Ollie’s big step forward

Ollie Saxton, three, suffers with Cerebal Palsy and can only crawl. His mum, Rachel, is raising money for him to have an operation in America that will cost �50,000 but enable him to walk

Ollie Saxton, three, suffers with Cerebal Palsy and can only crawl. His mum, Rachel, is raising money for him to have an operation in America that will cost �50,000 but enable him to walk

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A THREE-YEAR-OLD boy with cerebral palsy, which means he is still unable to walk, is looking ahead to a more independent future thanks to pioneering surgery in America.

But Ollie Saxton’s family still have a long road ahead of them since the total cost of the treatment, travel and follow-up care comes to £50,000.

Now they are on a mission to raise the funds needed for the life-changing operation at the St Louis Children’s Hospital.

Mum Rachel, from Intake, Sheffield, said: “At the moment he has just not got the mobility and it often means he ends up feeling like a baby when he is at nursery because he is crawling around rather than running around with the other kids.

“For him to be able to get up by himself and move around on his own would be such a boost for him.”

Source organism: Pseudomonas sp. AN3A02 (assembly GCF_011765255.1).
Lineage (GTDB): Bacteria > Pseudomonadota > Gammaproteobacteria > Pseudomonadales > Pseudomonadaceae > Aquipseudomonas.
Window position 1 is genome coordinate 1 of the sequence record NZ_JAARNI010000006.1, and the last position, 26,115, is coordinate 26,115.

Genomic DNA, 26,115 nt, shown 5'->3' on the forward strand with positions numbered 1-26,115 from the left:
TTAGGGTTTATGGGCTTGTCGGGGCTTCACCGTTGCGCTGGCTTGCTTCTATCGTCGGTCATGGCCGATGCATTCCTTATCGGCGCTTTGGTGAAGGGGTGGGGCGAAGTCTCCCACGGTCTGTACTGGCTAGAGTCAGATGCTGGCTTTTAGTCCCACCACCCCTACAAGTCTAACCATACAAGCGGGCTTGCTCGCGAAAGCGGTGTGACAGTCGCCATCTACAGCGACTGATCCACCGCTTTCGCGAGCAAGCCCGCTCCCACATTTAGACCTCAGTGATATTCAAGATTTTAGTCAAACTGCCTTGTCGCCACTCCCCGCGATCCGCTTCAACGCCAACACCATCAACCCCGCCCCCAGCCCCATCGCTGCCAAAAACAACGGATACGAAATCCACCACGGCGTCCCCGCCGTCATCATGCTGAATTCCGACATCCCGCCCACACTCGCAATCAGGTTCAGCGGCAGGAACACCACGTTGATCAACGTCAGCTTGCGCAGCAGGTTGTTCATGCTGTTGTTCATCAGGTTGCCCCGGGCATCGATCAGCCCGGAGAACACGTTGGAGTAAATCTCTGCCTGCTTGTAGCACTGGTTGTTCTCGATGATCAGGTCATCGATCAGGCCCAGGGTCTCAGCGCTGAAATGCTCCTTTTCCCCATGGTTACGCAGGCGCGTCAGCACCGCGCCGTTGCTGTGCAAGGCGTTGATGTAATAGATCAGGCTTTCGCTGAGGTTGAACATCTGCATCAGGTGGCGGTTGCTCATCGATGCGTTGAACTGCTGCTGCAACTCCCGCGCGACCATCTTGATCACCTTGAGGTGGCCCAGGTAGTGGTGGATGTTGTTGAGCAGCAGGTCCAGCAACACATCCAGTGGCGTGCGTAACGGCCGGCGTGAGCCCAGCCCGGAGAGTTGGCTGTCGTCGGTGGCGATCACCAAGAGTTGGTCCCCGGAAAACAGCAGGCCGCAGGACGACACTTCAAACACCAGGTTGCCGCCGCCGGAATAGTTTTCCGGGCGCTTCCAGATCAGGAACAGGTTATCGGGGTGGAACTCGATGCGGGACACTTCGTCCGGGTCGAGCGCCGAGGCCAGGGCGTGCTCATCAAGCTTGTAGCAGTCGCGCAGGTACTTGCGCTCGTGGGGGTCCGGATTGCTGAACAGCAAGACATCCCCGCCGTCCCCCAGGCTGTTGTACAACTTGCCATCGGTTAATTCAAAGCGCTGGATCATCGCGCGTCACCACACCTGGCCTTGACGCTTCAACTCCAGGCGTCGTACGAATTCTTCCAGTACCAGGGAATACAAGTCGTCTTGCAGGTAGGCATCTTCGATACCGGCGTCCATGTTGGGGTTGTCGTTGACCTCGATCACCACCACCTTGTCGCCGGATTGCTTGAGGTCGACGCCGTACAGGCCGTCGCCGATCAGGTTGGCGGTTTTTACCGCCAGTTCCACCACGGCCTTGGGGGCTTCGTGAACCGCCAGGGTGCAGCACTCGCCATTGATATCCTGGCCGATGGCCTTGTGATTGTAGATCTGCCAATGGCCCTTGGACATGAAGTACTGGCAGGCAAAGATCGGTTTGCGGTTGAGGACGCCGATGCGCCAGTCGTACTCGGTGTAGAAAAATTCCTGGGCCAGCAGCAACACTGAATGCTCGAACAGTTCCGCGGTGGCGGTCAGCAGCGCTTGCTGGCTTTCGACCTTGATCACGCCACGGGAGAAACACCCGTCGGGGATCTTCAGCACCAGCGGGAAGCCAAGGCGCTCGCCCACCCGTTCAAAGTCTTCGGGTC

Ollie was 18 months old before he was officially diagnosed with spastic diplegia – a form of cerebral palsy which causes great stiffness or spasticity in the spine.

Rachel, 33, said: “He can’t sit with his legs out in front of him or in a normal high chair and he can’t kneel.

“We’ve been told he will never walk unaided – he will always have to use a wheelchair or a walker.”

Rachel and husband Russ first heard about a procedure called selective dorsal rhizotomy or SDR on a TV programme and began making inquiries to see if it would be suitable for Ollie. Now they have received the go-ahead from US experts.

The operation is followed up by intense physiotherapy to build muscle strength, which will continue in Sheffield.

In a year’s time Ollie, who goes to Intake Pre-school, will also have to go back for another follow-up consultation.

Rachel, also mum to Riegan, nine, and Evie, five, said she and Russ, 31, appreciate it is not a ‘quick fix’ solution.

“We know it’s going to take time and money and even then it won’t be a miracle cure,” the fitness instructor said.

“Ollie more than makes up for his disability with his personality – he is happy all the time. But it would be great for him to become more independent.”

Rachel has already completed the Sheffield Half Marathon in aid of the appeal, while a cake sale at Ollie’s nursery and bag-packing at Asda have helped.

Visit www.justgiving.com/sendollie tostlouis or email sendollietostlouis@hotmail.co.uk